MigL was correct in saying that the energy you speak of is not frame invariant.
This is because it is a three dimensional viewpoint.
Both energy and momentum are invariant when reduced to a single frame or when considered as four dimensional quantities in four dimensional spacetime.

So would you like to proceed to the next (relativistic) stage ?

I would expect to see some mathematics supporting the hand waving in the discussion.

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8 hours ago, jamesfairclear said:

It follows that it will take longer for a given quantity of light energy (E) emitted by A to arrive at the receding destination than it does for the same given quantity of light energy (E) to arrive at the relatively stationary destination.

The measured time from the start of light emission (throwing the switch) to the first moment when light is detected (arrival of the first photon) at either destination results in a calculated speed of c.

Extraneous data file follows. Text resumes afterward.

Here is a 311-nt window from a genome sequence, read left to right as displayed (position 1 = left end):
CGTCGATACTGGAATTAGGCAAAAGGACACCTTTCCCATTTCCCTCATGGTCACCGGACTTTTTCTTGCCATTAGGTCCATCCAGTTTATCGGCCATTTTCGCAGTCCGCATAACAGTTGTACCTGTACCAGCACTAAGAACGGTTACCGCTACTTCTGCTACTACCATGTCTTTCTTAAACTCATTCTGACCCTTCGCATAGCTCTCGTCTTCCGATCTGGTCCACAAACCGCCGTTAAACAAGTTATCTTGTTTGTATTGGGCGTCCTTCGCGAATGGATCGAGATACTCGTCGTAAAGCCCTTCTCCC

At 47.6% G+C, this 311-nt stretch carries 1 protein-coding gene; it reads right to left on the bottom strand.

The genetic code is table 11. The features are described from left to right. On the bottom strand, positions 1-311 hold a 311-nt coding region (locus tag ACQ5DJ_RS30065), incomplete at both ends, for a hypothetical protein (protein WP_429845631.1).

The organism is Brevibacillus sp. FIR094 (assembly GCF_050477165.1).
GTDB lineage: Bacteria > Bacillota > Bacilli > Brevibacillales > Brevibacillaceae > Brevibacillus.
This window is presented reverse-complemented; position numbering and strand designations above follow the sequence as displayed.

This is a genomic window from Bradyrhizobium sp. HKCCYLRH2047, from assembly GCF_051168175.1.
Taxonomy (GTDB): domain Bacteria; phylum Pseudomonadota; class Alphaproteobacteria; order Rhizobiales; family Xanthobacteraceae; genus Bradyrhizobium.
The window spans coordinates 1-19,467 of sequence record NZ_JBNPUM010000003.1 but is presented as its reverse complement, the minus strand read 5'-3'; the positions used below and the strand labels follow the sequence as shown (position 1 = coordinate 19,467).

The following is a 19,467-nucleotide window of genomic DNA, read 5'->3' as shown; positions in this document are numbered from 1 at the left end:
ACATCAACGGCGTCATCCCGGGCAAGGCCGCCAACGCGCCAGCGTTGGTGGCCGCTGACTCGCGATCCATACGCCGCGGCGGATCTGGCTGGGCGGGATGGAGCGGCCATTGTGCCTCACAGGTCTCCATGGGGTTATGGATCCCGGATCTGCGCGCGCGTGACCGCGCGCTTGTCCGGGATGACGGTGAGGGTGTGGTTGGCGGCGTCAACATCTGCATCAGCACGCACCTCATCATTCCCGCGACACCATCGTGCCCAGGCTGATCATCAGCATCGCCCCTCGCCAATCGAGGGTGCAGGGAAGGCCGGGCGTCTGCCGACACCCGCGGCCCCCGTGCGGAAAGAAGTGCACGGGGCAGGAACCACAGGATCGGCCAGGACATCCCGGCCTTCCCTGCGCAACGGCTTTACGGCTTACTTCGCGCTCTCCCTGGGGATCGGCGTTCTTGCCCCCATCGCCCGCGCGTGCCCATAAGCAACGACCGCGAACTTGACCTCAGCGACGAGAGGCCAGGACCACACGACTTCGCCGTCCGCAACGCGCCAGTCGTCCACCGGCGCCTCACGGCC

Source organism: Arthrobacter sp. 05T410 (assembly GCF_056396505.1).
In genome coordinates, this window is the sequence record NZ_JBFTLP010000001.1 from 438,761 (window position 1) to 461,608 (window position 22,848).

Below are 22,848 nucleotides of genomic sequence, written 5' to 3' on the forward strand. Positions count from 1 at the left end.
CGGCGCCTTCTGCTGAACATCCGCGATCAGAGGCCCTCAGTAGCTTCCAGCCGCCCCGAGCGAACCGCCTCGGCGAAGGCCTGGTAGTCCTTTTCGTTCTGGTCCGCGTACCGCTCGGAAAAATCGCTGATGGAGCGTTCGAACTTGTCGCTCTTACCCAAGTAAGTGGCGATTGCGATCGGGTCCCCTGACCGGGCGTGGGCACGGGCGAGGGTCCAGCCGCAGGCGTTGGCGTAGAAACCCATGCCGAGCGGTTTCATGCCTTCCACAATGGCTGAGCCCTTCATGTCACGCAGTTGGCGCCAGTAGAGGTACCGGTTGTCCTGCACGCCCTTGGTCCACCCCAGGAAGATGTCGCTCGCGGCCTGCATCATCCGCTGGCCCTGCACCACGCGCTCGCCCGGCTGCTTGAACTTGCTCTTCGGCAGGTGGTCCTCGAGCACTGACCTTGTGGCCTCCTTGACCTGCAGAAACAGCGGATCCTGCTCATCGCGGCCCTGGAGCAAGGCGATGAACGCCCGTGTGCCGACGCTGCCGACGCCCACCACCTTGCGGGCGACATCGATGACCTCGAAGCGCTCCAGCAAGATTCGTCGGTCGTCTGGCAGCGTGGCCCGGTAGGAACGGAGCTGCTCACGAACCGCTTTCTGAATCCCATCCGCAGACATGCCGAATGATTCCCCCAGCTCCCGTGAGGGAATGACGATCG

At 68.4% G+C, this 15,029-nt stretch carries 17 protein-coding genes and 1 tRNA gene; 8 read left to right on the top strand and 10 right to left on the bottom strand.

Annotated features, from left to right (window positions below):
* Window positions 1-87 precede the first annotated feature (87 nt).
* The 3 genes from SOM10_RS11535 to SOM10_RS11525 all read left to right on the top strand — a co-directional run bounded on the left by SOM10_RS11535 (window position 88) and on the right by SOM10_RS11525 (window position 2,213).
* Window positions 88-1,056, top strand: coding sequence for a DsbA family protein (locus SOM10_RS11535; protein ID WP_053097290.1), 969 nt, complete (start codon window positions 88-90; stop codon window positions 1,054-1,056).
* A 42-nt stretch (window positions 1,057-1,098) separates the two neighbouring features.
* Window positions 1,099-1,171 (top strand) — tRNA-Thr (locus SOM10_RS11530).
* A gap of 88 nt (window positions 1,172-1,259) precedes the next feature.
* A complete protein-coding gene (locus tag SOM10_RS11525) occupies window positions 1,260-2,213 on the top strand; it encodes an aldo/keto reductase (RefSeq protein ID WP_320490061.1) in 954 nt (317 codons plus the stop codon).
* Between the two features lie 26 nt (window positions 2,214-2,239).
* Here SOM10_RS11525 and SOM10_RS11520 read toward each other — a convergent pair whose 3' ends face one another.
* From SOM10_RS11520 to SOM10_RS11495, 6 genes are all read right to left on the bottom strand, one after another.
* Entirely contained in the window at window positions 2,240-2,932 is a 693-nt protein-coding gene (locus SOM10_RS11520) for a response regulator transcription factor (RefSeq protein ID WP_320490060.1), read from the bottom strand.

That’s not how we measure speed. We care how fast the photon moves. Not anything that depends on a different photon.

 

8 hours ago, jamesfairclear said:

I am proposing that the standard measurement of speed resulting in c is not accurate where there is relative motion between the emitter and the destination because the light received (red shifted or blue shifted) is qualitatively and quantitatively different from the light that was emitted. In other words apples are being compared with oranges.

Imagine a 100 metre race where a competitor leaves the start line with an average chest to back measurement of 40cm which then increases to 40 metres by the time the front of his chest trips the photoelectric cell at a measured time of 11 elapsed seconds. If his back crosses the line 5 seconds later than his chest it raises considerable doubt as to whether he has run the race in 11 seconds or 16 seconds or indeed if he is really the same competitor that started the race.

 

Does a photon swell its chest while en route?

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49 minutes ago, jamesfairclear said: